It is therefore not surprising that many attempts have been made to incorporate fractures into rock models, and especially models that try to account for partial saturation effects and the possibility that fluid moves (or squirts) during the passage of seismic waves (Budiansky and O'Connell, 1975; O'Connell and Budiansky, 1977; Mavko and Nur, 1979; Mavko and Jizba, 1991; Dvorkin and Nur, 1993). Previous attempts to incorporate fractures have generally been rather ad hoc in their approach to the introduction of the fractures into Biot's theory, if Biot's theory was used at all. The present authors have recently started an effort to make a rigorous extension of Biot's poroelasticity to include fractures/cracks by making a generalization to double-porosity/dual-permeability modeling (Berryman and Wang, 1995). The previously published work concentrated on the fluid flow aspects of this problem in order to deal with the interactions between fluid withdrawal and the elastic behavior (closure) of fractures during reservoir drawdown. The resulting equations have been applied recently to the reservoir consolidation problem by Lewallen and Wang (1998).

It is the purpose of the present work to point out that a similar analysis applies to the wave propagation problem. Just as Biot's early work on poroelasticity for consolidation (Biot, 1941) led to his later work on wave propagation (Biot, 1956; 1962), the present work follows our own work on consolidation (Berryman and Wang, 1995) with its extension to wave propagation. We expect it will be possible to incorporate all of the important physical effects in a very natural way into this double-porosity extension of poroelasticity for seismic wave propagation. The price we pay for this rigor is that we must solve a larger set of coupled equations of motion locally. Within traditional poroelasticity, there are two types of equations that are coupled. These are the equations for the elastic behavior of the solid rock and the equations for elastic and fluid flow behavior of the pore fluid. In the double-porosity extension of poroelasticity, we have not two types of equations but three. The equations for the elastic behavior of the solid rock will be unchanged except for the addition of a new coupling term, while there will be two types of pore-fluid equations (even if there is only one fluid present) depending on the environment of the fluid. Pore fluid in the matrix (storage) porosity will have one set of equations with coupling to fracture fluid and solid; while fluid in the fractures/cracks will have another set of equations with coupling to storage fluid and solid. Although solving these equations is surely more difficult than for simple acoustics/elasticity, finding solutions for the double-porosity equations is not significantly more difficult than for traditional single-porosity poroelasticity. We will solve these equations in the present paper. We will first derive them and then show that the various coefficients in these equations can be readily identified with measurable quantities. Then we develop and solve (numerically) the dispersion relation.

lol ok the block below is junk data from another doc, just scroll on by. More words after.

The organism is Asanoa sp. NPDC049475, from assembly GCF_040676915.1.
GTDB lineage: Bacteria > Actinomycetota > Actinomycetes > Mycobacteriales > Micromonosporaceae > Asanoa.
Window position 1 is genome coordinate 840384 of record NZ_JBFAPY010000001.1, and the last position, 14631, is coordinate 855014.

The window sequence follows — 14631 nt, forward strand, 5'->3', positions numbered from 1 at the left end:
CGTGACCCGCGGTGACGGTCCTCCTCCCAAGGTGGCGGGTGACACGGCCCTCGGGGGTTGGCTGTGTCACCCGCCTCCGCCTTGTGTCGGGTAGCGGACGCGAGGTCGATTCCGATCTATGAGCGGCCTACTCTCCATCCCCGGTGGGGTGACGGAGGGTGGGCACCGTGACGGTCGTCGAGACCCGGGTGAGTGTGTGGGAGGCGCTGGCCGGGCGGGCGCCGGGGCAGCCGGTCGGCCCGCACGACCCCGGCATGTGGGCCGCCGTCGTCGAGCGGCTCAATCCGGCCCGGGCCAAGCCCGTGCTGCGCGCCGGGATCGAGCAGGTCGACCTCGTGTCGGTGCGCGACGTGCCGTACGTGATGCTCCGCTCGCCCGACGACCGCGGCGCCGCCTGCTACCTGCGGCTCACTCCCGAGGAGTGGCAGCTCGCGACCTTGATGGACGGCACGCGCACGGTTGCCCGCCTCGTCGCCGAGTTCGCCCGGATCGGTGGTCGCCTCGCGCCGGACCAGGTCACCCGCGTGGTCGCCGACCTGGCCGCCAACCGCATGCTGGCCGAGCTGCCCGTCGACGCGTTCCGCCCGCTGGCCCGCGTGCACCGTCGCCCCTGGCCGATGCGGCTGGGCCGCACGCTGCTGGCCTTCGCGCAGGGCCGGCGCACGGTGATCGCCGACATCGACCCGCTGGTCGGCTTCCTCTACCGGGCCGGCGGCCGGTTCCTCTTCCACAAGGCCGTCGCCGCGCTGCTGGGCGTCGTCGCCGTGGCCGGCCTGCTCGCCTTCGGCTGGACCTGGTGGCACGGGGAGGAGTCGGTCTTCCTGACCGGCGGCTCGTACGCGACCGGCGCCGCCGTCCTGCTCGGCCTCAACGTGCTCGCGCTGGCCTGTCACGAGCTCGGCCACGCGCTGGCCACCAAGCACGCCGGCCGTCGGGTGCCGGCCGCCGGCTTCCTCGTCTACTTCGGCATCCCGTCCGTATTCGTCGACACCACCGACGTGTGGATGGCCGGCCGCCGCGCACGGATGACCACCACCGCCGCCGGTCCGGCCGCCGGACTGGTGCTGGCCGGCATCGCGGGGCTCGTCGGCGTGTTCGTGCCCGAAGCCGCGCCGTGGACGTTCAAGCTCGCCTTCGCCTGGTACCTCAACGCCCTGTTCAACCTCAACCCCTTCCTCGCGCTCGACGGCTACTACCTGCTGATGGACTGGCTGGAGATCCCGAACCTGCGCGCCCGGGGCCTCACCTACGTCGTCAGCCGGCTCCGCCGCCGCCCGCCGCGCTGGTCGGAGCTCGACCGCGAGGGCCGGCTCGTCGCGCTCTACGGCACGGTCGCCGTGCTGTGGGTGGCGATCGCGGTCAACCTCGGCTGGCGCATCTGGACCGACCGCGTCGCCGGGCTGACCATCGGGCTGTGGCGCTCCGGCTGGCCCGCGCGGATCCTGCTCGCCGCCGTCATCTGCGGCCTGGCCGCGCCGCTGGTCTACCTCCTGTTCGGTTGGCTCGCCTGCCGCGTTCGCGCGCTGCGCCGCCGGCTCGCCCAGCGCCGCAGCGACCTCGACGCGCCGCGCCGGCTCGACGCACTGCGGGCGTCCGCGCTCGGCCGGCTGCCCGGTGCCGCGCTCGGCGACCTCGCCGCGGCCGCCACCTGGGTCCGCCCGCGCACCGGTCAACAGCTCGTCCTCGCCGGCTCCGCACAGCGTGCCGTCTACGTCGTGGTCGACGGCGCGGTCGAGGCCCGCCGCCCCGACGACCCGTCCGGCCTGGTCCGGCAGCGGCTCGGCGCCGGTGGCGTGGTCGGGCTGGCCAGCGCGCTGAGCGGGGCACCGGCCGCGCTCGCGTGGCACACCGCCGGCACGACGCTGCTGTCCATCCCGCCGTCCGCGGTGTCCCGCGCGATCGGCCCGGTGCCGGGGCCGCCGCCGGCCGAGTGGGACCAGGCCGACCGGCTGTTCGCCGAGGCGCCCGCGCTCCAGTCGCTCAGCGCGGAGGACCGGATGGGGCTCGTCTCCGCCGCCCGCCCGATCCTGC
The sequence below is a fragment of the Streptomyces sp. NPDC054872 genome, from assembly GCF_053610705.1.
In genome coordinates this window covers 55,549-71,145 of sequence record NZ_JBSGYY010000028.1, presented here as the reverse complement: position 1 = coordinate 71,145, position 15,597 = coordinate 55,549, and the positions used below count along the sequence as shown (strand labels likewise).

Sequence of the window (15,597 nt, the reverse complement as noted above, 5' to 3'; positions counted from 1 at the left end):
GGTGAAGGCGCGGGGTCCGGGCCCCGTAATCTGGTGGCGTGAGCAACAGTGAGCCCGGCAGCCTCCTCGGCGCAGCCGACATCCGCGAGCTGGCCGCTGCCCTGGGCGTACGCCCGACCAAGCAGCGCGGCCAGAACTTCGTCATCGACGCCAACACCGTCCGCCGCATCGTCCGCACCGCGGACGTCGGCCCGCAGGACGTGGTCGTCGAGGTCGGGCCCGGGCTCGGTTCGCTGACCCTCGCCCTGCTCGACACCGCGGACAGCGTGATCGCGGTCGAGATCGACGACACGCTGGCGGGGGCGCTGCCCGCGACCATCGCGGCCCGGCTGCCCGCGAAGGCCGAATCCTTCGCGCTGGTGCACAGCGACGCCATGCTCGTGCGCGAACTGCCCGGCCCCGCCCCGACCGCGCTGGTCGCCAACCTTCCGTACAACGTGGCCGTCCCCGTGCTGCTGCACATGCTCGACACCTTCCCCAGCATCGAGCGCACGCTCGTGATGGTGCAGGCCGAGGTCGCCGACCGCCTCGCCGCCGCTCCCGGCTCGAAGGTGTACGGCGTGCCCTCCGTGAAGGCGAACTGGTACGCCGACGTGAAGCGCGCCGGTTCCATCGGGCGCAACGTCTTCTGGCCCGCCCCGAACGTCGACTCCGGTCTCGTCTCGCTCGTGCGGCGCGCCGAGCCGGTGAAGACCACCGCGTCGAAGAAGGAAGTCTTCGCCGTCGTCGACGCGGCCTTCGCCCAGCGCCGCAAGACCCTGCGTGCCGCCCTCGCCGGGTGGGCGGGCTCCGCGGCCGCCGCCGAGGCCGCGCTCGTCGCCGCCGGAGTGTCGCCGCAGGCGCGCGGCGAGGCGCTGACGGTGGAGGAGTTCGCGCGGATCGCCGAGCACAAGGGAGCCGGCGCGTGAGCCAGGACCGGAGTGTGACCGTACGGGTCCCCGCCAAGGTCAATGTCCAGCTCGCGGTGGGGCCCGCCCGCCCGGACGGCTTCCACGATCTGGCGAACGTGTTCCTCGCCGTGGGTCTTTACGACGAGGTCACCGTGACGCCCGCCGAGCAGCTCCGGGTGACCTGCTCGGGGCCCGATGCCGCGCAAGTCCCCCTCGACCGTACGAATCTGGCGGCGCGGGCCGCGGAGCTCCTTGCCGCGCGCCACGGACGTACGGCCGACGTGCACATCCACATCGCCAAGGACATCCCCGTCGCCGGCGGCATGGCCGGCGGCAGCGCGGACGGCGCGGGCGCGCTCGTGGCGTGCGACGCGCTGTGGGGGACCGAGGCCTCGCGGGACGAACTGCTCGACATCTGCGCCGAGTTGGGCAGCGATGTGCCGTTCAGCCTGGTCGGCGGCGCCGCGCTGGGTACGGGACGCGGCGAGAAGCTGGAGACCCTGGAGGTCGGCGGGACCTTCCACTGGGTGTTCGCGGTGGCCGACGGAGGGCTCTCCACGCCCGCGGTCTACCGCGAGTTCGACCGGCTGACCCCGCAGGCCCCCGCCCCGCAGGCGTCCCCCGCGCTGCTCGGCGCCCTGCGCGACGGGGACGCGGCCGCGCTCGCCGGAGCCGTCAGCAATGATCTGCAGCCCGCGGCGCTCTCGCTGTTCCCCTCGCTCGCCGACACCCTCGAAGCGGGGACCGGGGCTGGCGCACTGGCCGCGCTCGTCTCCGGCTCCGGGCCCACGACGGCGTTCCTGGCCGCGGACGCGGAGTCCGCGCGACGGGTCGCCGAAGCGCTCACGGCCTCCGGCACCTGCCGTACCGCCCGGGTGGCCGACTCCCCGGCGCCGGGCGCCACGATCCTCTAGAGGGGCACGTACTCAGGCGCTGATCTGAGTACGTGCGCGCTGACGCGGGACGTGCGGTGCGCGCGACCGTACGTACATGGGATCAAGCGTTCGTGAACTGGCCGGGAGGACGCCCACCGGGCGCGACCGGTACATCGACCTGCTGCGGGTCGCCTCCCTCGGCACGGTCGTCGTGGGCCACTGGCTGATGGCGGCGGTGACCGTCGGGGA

4/20/1999